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Even Hands-Free Texting Is Distracting to Drivers

Jun 14, 2013

The head of the National Highway Traffic Safety Administration (NHTSA) has called for more research to determine whether the government should impose regulations on hands-free texting behind the wheel.

David Strickland, NHTSA head, was responding to a study released this week by the Automobile Association of America (AAA) that suggested that the use of voice-activated technology by those behind the wheel of a car may be even more dangerous than using a hand-held device, the Detroit News reports.

Automakers have spent hundreds of millions of dollars developing voice-activated technology to allow drivers not only to make calls but also send emails and texts. Manufacturers pitch these technologies as being safer because drivers’ eyes are on the road and their hands are on the wheel. But the AAA study suggests that the level of the driver’s distraction – and therefore the danger – may be greater because drivers are attempting complex tasks that require greater concentration.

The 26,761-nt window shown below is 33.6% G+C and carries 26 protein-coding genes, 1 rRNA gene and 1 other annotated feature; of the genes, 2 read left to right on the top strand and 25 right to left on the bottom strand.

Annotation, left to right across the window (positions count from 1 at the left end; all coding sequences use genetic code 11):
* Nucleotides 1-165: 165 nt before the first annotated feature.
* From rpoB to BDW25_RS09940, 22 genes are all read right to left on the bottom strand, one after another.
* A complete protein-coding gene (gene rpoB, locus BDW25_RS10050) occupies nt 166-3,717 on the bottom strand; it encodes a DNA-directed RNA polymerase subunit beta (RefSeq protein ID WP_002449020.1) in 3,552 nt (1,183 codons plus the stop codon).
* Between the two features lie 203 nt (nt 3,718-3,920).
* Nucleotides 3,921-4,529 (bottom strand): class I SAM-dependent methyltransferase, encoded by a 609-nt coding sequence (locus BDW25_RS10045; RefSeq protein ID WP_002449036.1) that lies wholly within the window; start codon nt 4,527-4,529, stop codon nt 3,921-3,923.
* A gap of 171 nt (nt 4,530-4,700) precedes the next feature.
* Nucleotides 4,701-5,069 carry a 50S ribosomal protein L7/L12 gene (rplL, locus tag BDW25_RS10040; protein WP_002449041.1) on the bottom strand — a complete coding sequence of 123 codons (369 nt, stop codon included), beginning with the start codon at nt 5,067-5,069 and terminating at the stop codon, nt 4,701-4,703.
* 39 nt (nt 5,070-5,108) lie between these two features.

AAA president and CEO Robert Darbelnet sees a “looming public safety crisis” in the proliferation of voice-activated technologies, and notes the existence of “the common misconception that hands-free means risk-free.” AAA calculates that 9 million vehicles now on the road are equipped to send voice-activated messages and that number is expected to reach more than 62 million by 2018, according to the Detroit News.

The AAA study, which the University of Utah assisted with, tested 100 Salt Lake drivers, ages 18 to 36, who spent four hours driving on the road and in a simulator wearing special skullcaps to measure brain function, according to the Detroit News. Cameras and instruments tracked eye and head movements and reaction times to see if the drivers were watching their surroundings and to measure response times to traffic lights and objects in their field of vision.

The researchers say that drivers involved in distracting tasks develop "inattention blindness." They stop scanning the road, ignore side and rearview mirrors, and may fail to notice things in front of them, including red lights and pedestrians, according to CBS News.

Jacob Nelson, AAA director of traffic safety advocacy and research, said using voice commands to interact with email is “fundamentally unsafe to do while driving — more dangerous even from the cognitive or mental aspect than even using a hand-held or hands-free cell phone to have a conversation.”

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